Today we hereby begin our Lenten Journey of strict fasting and spiritual strengthening. In the Eastern Orthodox Churches, this day is called, Clean Monday, or in Greek, Καθαρά Δευτέρα, which actually started yesterday, the Sunday evening during the Forgiveness Vespers. This is a sacred time for all Christians who celebrate the Passion, Death, and Resurrection of our Lord and Savior, Jesus Christ.
“Being forty days tempted of the devil. And in those days he did eat nothing: and when they were ended, he afterward hungered (Luke 4:2).”
As the first day of Lent, Christians worldwide are beginning their cleansing in terms of what they will fast and keep consistent during these 40 days leading to Holy Week. The Lenten Journey expounds this understanding and imperative focus for all Christians to grow in faith, with a strong emphasis on prayer, repentance, and fasting.
“Moreover when ye fast, be not, as the hypocrites, of a sad countenance: for they disfigure their faces, that they may appear unto men to fast. Verily I say unto you, they have their reward (Matthew 6:16-18).”
This extremely Holy time is observed in the Eastern Orthodox Church and in Catholic Churches, signifying a season of humility and a decreased occurrence of sin. Christians should be diligently mindful of their constant doings whether in word, deed, or thought. Prayer and repentance is to have the utmost focus and consistency.
Fasting is another topic all on its own. Many have their own interpretations of what everyone should fast, and this can be broken down in many forms. Some will fast only meat, while others will hold a stricter fast eliminating all animals, including fish and shellfish. This will vary among families, denominations, and parishes.
In the act of fasting, there is not right or wrong, in the eyes of our Lord. In all honesty, fasting should be something that the person wants to do, but not forced to do. It defeats the purpose of fasting, if the person is sulking and complaining all throughout the Lenten days. If you cannot handle fasting, do not fast.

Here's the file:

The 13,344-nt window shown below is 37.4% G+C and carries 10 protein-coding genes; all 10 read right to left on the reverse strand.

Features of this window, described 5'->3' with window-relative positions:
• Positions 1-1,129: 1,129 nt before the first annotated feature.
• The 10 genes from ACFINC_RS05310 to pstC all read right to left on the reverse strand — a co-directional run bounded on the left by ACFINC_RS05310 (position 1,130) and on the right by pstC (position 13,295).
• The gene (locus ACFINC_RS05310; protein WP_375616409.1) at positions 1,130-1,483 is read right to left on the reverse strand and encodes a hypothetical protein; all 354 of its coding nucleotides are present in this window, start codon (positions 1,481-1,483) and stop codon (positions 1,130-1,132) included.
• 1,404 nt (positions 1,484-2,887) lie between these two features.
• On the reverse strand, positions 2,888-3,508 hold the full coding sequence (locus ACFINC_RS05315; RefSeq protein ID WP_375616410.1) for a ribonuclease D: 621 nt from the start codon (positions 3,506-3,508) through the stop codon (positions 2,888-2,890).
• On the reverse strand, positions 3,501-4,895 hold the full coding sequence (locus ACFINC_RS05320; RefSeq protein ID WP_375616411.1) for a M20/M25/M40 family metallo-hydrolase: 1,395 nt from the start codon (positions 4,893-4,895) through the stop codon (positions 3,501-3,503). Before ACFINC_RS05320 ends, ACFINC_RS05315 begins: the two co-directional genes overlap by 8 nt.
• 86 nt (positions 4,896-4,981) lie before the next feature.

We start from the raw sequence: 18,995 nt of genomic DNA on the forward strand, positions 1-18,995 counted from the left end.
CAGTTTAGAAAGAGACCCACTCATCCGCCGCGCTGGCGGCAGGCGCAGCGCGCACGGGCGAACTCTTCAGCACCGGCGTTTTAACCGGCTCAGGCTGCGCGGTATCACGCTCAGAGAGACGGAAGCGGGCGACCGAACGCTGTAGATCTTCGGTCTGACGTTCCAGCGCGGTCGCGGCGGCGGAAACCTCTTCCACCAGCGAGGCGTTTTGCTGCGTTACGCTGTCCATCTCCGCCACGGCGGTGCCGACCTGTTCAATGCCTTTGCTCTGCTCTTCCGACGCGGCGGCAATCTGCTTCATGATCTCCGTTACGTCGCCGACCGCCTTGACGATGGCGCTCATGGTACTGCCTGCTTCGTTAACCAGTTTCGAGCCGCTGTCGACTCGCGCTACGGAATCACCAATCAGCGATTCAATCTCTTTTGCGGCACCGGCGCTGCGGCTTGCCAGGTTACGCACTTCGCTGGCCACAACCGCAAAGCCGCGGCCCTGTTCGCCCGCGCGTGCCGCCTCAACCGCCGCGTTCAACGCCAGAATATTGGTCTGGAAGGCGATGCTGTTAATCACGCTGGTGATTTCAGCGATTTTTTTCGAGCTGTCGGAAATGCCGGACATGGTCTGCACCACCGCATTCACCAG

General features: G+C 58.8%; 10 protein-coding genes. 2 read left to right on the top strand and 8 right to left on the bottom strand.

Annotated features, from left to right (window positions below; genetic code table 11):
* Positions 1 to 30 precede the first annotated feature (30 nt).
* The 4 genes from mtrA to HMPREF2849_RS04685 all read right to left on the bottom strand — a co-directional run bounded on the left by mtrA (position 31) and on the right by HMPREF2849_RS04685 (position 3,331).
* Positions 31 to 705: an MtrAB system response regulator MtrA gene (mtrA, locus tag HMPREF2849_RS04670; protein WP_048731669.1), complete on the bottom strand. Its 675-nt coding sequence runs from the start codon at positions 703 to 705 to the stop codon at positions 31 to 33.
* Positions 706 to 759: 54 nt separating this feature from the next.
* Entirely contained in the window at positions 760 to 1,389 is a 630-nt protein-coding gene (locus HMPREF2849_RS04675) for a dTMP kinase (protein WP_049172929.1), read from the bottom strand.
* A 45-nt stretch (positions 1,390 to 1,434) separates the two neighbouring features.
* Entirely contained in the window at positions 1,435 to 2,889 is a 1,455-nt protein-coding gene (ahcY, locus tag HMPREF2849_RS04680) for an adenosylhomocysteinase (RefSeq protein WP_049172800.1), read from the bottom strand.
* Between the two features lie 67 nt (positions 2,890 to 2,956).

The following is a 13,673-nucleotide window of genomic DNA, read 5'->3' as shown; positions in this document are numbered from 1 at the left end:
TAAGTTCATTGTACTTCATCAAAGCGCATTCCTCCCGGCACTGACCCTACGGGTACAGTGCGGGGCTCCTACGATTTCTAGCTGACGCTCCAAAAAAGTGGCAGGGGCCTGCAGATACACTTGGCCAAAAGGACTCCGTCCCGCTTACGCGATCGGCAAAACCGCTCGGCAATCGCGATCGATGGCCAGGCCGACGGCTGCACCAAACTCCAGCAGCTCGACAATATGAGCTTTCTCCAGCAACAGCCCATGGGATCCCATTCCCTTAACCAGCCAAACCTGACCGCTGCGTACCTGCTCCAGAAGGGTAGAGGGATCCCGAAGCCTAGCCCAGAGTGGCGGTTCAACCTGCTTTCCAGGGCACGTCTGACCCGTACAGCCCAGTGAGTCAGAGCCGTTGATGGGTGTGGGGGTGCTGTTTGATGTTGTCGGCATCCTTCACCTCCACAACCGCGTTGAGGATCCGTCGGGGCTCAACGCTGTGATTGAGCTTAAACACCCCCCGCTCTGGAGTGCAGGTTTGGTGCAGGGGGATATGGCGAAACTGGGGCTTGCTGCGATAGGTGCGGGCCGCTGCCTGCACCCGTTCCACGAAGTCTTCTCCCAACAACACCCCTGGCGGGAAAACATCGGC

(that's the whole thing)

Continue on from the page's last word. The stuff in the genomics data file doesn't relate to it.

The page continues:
The Lenten Journey is one to be honored and respected. This is not the time to stomp your feet or boast to those around you about what you can and cannot eat. Either acknowledge the purpose of Lent and our humility towards our Precious Lord Jesus, or do not bother fasting at all. This is a time to reflect on one’s mind, body, and soul.
Holy Week reenacts the 40 days our Lord went without food, and tempted by the devil, in the dessert. Do not forget why Holy Week is so crucial in Christianity. It represents the very epitome of our Lord’s purpose here on earth. Jesus was brutally beaten, nailed to the Cross, died, and then resurrected for all of us, unworthy sinners. He paved the path for humanity to have the opportunity to believe, get baptized, repent, and hopefully make it to the Kingdom of God.
Most so-called Christians have the misconception that Jesus’ death grants us overall forgiveness of sins and entrance to heaven. This is an incorrect thought. We are given the opportunity to repent and be forgiven from our Lord’s Passion, Death, and Resurrection. It is our duty to then pray, and repent to our Lord to forgive us, on a daily basis.
Beloved followers of Christ, may God be with you all during this Lenten Season. Remember to increase your praying and repentance. When you are to fast, do it with the whole heart, and know that it is for our Lord, Jesus.